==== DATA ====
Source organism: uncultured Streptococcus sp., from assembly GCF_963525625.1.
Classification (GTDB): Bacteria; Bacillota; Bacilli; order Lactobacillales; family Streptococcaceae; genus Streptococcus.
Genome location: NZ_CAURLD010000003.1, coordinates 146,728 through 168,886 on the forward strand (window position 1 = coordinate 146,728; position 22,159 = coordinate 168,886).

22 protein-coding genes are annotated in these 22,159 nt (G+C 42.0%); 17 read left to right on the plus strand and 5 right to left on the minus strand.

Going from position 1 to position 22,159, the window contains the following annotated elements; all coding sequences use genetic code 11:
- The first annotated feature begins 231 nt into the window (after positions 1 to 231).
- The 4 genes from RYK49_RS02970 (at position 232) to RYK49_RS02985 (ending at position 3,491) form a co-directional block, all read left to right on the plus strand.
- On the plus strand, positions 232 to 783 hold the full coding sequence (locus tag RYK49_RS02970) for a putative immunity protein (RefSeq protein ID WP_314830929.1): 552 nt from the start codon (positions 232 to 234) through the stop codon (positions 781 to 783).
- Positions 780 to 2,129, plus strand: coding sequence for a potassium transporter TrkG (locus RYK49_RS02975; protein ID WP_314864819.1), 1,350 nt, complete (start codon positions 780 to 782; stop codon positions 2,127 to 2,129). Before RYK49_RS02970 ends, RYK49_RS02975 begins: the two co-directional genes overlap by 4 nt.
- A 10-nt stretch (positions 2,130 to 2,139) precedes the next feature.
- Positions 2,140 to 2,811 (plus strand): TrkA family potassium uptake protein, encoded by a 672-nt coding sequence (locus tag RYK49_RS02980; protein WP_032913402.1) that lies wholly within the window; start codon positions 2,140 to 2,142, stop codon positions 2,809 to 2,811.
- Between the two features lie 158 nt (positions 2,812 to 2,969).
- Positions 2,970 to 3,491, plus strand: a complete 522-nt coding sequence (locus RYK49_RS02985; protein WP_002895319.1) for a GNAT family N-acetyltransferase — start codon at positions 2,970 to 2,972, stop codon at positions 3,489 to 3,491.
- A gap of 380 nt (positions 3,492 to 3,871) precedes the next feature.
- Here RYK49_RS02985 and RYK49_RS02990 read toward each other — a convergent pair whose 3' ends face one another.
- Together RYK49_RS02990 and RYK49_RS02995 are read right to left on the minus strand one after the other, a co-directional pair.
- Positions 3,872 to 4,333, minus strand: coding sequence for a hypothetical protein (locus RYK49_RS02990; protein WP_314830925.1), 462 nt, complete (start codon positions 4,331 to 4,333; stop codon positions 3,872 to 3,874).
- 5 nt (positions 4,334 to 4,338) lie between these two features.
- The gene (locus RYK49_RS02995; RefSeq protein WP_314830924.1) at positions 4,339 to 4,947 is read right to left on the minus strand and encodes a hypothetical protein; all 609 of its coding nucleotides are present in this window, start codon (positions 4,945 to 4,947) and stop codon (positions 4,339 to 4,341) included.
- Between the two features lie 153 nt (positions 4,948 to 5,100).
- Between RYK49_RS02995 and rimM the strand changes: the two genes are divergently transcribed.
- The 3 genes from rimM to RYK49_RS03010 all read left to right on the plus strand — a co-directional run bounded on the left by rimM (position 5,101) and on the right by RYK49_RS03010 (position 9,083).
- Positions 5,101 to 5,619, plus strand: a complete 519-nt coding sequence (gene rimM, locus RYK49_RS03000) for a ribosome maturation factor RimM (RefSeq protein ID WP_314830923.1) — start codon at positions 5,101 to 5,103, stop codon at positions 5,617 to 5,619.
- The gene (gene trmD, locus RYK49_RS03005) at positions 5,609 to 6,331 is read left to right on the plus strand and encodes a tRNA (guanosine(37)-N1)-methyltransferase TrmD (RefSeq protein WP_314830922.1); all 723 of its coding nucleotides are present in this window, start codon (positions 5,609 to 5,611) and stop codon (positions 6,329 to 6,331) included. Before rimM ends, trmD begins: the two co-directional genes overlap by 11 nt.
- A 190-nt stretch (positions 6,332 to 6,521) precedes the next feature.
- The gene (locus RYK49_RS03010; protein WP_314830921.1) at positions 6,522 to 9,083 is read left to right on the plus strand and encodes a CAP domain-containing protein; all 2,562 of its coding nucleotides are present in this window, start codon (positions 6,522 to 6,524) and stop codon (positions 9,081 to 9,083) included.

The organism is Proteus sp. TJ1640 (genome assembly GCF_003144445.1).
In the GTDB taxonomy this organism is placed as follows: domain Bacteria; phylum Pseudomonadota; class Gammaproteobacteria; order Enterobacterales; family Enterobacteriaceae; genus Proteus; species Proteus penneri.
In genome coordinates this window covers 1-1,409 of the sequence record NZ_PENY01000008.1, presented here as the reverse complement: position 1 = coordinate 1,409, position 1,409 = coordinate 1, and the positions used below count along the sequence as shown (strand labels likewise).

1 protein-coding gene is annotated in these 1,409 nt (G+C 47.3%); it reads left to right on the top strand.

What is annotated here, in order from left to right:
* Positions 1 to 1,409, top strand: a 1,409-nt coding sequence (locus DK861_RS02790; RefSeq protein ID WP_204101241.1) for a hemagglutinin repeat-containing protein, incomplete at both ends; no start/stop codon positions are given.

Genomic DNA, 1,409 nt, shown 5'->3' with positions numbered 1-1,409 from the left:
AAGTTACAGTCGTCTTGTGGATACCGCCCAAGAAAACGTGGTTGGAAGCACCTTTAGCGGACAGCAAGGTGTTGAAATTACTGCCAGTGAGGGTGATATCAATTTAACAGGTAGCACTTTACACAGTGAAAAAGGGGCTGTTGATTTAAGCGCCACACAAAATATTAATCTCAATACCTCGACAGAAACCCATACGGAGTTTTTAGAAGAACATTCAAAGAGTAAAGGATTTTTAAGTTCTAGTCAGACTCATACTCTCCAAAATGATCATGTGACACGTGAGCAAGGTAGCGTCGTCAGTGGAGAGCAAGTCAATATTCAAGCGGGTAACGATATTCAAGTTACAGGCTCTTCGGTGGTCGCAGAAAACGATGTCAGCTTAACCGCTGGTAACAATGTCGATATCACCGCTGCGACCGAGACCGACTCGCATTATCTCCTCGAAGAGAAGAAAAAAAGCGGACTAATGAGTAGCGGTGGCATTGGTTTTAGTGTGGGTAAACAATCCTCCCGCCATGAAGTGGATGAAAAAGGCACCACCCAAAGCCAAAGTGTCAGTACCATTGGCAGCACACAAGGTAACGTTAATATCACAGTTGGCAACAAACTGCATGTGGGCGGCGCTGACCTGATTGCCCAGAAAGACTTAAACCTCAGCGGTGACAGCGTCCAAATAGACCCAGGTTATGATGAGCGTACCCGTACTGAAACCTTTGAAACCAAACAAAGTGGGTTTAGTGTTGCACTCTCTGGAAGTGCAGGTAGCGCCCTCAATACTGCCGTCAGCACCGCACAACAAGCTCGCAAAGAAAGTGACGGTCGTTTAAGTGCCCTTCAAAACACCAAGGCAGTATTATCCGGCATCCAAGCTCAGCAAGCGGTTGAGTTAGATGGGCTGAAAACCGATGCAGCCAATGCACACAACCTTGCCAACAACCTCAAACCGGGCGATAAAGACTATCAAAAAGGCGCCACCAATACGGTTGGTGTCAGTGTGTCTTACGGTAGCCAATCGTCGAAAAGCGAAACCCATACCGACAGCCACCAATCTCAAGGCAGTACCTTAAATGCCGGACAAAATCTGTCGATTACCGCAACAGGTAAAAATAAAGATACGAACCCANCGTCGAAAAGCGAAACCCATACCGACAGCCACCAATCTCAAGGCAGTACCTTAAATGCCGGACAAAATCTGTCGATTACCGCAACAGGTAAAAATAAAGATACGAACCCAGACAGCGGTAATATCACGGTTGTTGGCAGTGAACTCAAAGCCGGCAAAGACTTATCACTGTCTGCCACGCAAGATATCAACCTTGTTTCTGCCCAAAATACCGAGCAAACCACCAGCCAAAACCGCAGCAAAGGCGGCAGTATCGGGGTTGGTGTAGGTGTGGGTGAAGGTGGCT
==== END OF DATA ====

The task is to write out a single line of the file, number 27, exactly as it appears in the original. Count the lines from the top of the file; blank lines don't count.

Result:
The organism is Proteus sp. TJ1640 (genome assembly GCF_003144445.1).